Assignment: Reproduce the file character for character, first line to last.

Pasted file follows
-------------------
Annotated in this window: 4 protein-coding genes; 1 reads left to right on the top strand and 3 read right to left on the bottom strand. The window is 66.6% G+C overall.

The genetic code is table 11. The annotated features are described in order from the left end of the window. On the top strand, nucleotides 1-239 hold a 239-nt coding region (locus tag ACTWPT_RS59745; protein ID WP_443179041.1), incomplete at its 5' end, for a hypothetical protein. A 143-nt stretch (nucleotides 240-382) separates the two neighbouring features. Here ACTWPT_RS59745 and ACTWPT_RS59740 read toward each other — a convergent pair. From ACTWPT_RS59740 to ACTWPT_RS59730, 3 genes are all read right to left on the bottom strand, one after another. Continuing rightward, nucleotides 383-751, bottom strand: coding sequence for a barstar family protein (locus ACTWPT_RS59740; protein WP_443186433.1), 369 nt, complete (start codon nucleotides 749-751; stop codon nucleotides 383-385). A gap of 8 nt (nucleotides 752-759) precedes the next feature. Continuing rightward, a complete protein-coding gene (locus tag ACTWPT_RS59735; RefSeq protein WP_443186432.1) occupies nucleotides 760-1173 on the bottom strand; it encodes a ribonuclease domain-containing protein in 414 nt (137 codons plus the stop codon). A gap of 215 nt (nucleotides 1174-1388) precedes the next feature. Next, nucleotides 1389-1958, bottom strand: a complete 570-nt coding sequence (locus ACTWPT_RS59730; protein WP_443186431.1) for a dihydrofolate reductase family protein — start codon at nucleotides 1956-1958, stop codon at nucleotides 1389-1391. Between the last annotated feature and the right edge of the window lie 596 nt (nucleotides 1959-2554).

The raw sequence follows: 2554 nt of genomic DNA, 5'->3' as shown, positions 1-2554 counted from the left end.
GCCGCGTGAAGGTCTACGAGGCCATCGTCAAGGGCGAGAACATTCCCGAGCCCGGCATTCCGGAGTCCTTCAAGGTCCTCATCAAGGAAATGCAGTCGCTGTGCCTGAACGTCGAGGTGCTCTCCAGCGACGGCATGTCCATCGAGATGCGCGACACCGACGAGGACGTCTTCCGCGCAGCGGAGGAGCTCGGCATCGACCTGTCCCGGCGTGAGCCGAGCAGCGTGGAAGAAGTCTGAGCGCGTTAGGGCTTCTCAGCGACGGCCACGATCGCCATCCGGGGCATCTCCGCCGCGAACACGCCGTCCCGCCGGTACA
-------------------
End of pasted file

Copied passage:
Annotated in this window: 4 protein-coding genes; 1 reads left to right on the top strand and 3 read right to left on the bottom strand. The window is 66.6% G+C overall.

The genetic code is table 11. The annotated features are described in order from the left end of the window. On the top strand, nucleotides 1-239 hold a 239-nt coding region (locus tag ACTWPT_RS59745; protein ID WP_443179041.1), incomplete at its 5' end, for a hypothetical protein. A 143-nt stretch (nucleotides 240-382) separates the two neighbouring features. Here ACTWPT_RS59745 and ACTWPT_RS59740 read toward each other — a convergent pair. From ACTWPT_RS59740 to ACTWPT_RS59730, 3 genes are all read right to left on the bottom strand, one after another. Continuing rightward, nucleotides 383-751, bottom strand: coding sequence for a barstar family protein (locus ACTWPT_RS59740; protein WP_443186433.1), 369 nt, complete (start codon nucleotides 749-751; stop codon nucleotides 383-385). A gap of 8 nt (nucleotides 752-759) precedes the next feature. Continuing rightward, a complete protein-coding gene (locus tag ACTWPT_RS59735; RefSeq protein WP_443186432.1) occupies nucleotides 760-1173 on the bottom strand; it encodes a ribonuclease domain-containing protein in 414 nt (137 codons plus the stop codon). A gap of 215 nt (nucleotides 1174-1388) precedes the next feature. Next, nucleotides 1389-1958, bottom strand: a complete 570-nt coding sequence (locus ACTWPT_RS59730; protein WP_443186431.1) for a dihydrofolate reductase family protein — start codon at nucleotides 1956-1958, stop codon at nucleotides 1389-1391. Between the last annotated feature and the right edge of the window lie 596 nt (nucleotides 1959-2554).

The raw sequence follows: 2554 nt of genomic DNA, 5'->3' as shown, positions 1-2554 counted from the left end.
GCCGCGTGAAGGTCTACGAGGCCATCGTCAAGGGCGAGAACATTCCCGAGCCCGGCATTCCGGAGTCCTTCAAGGTCCTCATCAAGGAAATGCAGTCGCTGTGCCTGAACGTCGAGGTGCTCTCCAGCGACGGCATGTCCATCGAGATGCGCGACACCGACGAGGACGTCTTCCGCGCAGCGGAGGAGCTCGGCATCGACCTGTCCCGGCGTGAGCCGAGCAGCGTGGAAGAAGTCTGAGCGCGTTAGGGCTTCTCAGCGACGGCCACGATCGCCATCCGGGGCATCTCCGCCGCGAACACGCCGTCCCGCCGGTACA